THE OLD AND NEW COME TOGETHER AT BANDRA FORT
Having claimed the Mahim Fort in 1517, the Portuguese built the Castella De Aguada – or, as we know it, Bandra Fort – in around 1640, a strategic outpost on the southern mainland, not least for its fresh water springs that served war and trade ships as they sailed into the harbour. The Marathas defeated the Portuguese in 1739. The British, hoping to handicap the Marathas’ march forward, destroyed parts of the Castella to prevent it falling into their hands. In 1775, the British regained control of Bandra from the Marathas; one of the city’s Parsi benefactors Byramjee Jeejeebhoy acquired the hill at Land’s End from them and built a mansion there. Today you can also see the sea-link and construction for a tunnel, part of an ambitious government coastal road project, that will emerge close to the fort.
WORDS BY GENESIA ALVES AND PHOTOGRAPHS BY ASHISH CHANDRA
A sign reads “Beware of snakes”. But old Bandra people already know that. They’d already been warned by the toddy-wallahs who tapped the tadgola trees up in the “jungle” that overran the fort. Your dad brought home the white, frothy liquid essential to the East Indian fugia batter recipe and your mother sipped it “to taste if it’s fresh” while she winked at you and offered you some (it would turn alcoholic only as it fermented but mothers, huh?)
Then, as a teen, someone hands you down an old, shitty camera and you obey your basic human instinct and desire to capture the sun. But you realize that west-facing Bandra is only good for sunsets. An older, more experienced ex-amateur photographer suggests you go to Land’s End to catch the sunrise. Your mother refuses to let you go so early. There are snakes there!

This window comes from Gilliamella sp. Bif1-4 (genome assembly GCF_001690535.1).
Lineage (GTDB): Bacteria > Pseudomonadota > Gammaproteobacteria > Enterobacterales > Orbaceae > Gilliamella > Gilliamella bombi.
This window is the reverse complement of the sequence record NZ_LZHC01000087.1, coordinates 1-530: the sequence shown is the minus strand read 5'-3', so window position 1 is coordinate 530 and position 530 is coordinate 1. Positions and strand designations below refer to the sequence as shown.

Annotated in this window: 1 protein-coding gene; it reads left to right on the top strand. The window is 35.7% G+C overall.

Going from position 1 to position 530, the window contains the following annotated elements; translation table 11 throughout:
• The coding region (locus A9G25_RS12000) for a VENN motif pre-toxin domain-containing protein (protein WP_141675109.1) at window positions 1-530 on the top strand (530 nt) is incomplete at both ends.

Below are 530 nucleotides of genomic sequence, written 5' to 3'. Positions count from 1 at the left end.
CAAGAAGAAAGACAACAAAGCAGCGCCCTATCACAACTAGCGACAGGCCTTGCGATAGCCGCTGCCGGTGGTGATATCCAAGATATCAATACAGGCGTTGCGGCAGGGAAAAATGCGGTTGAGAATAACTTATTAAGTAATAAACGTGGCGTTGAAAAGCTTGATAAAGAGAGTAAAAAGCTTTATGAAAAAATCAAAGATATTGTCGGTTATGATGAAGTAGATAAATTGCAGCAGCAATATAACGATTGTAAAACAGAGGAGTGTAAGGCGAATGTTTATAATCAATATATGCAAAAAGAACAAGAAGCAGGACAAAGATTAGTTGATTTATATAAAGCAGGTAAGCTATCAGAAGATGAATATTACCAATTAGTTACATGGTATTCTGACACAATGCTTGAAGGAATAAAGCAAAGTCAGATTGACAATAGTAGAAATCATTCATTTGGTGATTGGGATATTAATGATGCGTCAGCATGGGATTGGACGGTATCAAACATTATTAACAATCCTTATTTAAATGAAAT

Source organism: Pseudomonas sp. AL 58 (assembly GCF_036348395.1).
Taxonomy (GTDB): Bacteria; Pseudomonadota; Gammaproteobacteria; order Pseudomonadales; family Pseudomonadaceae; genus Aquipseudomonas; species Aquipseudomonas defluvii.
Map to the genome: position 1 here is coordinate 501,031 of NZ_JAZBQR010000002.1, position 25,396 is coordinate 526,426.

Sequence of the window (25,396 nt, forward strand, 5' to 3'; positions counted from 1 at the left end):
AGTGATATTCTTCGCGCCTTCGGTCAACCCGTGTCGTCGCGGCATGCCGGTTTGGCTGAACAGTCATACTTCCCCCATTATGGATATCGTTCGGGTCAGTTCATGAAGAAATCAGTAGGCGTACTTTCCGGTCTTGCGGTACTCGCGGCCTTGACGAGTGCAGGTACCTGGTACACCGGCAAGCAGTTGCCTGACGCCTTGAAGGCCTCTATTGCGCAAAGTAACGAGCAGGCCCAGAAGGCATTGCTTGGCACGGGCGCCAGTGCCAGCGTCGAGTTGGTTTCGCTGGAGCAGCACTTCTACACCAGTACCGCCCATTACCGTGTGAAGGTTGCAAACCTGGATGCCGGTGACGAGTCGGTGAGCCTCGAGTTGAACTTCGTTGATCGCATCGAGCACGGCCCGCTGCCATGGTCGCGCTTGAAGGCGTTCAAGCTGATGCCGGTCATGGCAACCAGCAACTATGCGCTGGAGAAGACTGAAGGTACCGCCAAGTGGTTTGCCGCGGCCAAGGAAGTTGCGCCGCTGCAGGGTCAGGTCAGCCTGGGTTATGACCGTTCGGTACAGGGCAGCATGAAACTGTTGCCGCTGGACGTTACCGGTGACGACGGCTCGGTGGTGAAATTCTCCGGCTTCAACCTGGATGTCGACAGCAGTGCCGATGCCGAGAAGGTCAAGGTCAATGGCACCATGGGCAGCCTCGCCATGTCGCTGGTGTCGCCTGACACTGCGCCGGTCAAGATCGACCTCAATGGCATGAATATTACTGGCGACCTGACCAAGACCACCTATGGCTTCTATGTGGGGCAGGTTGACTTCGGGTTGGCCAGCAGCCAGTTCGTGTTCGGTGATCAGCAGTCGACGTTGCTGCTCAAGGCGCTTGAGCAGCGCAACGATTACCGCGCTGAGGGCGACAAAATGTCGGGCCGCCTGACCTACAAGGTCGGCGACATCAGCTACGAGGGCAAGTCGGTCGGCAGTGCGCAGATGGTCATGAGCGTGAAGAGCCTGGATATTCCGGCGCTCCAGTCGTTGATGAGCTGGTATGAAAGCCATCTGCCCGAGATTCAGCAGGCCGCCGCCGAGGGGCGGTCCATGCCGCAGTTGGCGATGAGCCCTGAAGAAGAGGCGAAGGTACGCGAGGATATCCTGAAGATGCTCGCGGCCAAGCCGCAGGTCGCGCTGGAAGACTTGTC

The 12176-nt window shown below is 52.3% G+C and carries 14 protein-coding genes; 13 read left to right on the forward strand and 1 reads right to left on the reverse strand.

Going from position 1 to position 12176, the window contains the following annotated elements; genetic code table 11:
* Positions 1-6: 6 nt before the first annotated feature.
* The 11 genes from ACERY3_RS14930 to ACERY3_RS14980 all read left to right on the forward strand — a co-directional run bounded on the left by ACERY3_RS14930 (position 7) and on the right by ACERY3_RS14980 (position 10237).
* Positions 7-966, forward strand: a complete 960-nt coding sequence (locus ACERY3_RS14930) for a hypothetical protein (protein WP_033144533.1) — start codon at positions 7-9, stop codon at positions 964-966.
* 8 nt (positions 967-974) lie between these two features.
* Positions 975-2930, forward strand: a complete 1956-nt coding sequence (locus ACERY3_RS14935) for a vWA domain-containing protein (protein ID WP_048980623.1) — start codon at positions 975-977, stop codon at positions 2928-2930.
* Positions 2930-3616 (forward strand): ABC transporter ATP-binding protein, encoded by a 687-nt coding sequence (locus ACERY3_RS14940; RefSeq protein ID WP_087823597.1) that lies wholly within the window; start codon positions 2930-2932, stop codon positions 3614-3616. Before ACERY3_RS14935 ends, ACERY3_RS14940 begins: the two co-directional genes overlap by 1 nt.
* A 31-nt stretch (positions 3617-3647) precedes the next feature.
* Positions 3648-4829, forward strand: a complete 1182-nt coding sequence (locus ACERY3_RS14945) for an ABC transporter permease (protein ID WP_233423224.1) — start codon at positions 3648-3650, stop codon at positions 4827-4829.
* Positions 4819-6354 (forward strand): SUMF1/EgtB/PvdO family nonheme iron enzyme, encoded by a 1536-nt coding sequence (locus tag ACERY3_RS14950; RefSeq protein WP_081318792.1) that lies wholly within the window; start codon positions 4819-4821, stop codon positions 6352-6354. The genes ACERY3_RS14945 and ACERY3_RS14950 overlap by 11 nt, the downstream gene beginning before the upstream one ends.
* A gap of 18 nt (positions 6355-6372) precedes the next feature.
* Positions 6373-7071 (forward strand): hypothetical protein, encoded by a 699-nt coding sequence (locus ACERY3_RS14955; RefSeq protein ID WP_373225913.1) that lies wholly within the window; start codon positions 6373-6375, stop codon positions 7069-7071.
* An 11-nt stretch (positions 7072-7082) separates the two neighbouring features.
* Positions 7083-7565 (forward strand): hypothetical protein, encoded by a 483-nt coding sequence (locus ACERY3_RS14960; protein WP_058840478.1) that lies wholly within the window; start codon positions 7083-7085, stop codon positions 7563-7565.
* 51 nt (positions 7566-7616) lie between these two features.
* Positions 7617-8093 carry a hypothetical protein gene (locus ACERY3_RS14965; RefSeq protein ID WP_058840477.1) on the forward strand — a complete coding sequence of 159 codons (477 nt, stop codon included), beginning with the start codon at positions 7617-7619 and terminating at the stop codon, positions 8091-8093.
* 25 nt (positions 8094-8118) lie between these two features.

The fort used to look on the pride of Bandra, the five star hotel Sea Rock. It rivaled the old fort as watchtower over the ocean. A “revolving” restaurant, the Palace of the West Empress, “rotated” to give privileged diners a 360 degree view no matter where they were seated. Sea Rock also had a gorgeous art deco pool with a view of the ocean and Cellar, the sexy discotheque whose two Bandra-boy DJs came “dubs” (one sitting on the crossbar) to work on a bicycle every night.
You can’t find the toddy-tappers there anymore, and I hear the sign to beware the snakes is largely for insurance.
The hotel was damaged in the 1993 serial blasts that rocked Mumbai. Another massive hotel that had sprouted like a polyp, dangerously close to the fort (with seeming disregard for the heritage value of the fort), was taken over by the Taj group of hotels who also bought the ailing Sea Rock and demolished it. Higher floors were taken down, brick by brick as urban mythmakers nodded to Sea Rock’s history as playground of the rich (and sometimes infamous), sagely saying “they must have stashed money in the walls”.
The demolition left Bandra Fort with an amazing view of the ocean. And the Sea Link adds character to the photographs of those who braved their mothers’ disapproval and the threat of snakes to take pictures of the sun rising.
In tandem with local citizenry and well-wishers, the fort was restored, cordoned off, a garden built and security guards installed. An amphitheatre was added and new life breathed into the repurposed spaces.
You can’t find the toddy-tappers there anymore, and I hear the sign to beware the snakes is largely for insurance. But in the cooler months, the fort is beautifully lit, full of people who come to watch performances of theatre, classical Indian music, Indi-pop and Christmas carols.
In the winter of 2009, my husband and I took our two little girls to watch a barely known young British band perform. They were charming, cheeky with the audience and had the small crowd clapping, stomping and cheering for them as they went through their deliciously innovative, cleverly nostalgic sound.
They were called Mumford and Sons.